Last week, we explored some dental care, so I thought that I should touch base with ear care since that is where some of our own personal problems occur. I have a puppy that is now 10 months old. She has super short hair, so I only bathe her about once a month. Otherwise, I just wipe her down with puppy wipes. (BONUS!)
I had not looked in her ears for some time, as they always appeared clean. Well, the other day I looked in them and I about passed out! EWWW!!! There was black gunk and goo in there, and it was disgusting! I got out a q-tip and cleaned it out, careful to NEVER enter the ear canal. It took a LOT of q-tips, but I finally got it cleaned up. I learned a lesson to check those more often.
Personally, I am not a fan of spending a ton of money on vet bills, nor doctor bills for that matter. So, I got out my awesome desk reference for animals, written by a veterinarian, and looked to see what essential oils support ear health. Here is a “recipe” that I came up with:
Healthy Ear Support
- Mix 5 drops of Lavender, 5 drops of Melaleuca (you can use Basil if you don’t want to use Melaleuca), and 5 drops of Geranium in 1 TBS. of coconut oil. After cleaning the ear with a natural cleaner, use a Q-tip to rub the essential oil mixture in the ear (being careful not to put the Q-tip in past where you can see it). Do this twice a day until the the ear no longer looks red or swollen.
Why the notation about Melaleuca? Melaleuca, also know as Tea Tree Oil, is known to be toxic to dogs. It is ONLY TOXIC at very HIGH levels. Tea tree oil has phenolic compounds that can be hard for a dog’s body to process. The oral toxic dose of phenol in dogs is about 0.22 grams (approximately 4 drops) per pound of body weight. This would mean that a 1 pound dog would have toxicity symptoms if you applied 4 drops of tea tree oil. My smallest dogs are 4 pounds, so he and she would require 16 drops of oil to reach a toxic level. That is WAY TOO MUCH even for an adult human. Of course it would be toxic!!!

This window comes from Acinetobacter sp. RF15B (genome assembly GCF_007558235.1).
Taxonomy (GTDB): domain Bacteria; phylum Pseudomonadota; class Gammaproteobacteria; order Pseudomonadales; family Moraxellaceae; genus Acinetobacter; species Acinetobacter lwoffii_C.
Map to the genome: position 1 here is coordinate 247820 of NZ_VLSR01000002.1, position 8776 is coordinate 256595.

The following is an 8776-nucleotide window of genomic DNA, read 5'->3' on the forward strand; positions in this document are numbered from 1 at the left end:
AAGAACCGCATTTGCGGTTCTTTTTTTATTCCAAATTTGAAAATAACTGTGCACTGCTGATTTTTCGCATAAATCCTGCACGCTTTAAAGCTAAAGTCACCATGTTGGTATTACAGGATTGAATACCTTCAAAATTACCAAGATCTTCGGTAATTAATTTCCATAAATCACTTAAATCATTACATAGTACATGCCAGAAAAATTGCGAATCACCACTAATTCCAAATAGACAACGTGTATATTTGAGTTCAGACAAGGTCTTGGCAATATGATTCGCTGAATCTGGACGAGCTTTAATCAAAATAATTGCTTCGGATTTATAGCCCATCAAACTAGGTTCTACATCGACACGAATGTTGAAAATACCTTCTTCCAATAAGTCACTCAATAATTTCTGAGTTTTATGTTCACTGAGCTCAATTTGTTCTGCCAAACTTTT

Also note that it says “after cleaning with a natural cleaner.” I use a mild soap called Castille soap. It is a liquid soap and I dilute it with water like I was going to wash dishes. You know… like we did in the “Old Days” before we had dishwashers! I also would not hestitate to use Dove, Ivory, or any soap made for children. I also sometimes use baby shampoo. 🙂
PLEASE remember to dilute ANY AND ALL essential oils you use on your pets unless the direction specify otherwise. Dogs sense of smell is MUCH more sensitive than ours, and you don’t want to over-do it.
Please note that this says it supports ear health. You would continue this “recipe” until any redness is gone. However, if it is not going away, you may need something else so please NEVER substitute any home remedy for veterinarian care. I am not a vet, and even though the book was written by a vet, she can’t make a diagnosis without having seen a dog!! You can try this and if it worsens or does not improve, GO TO THE VET!!!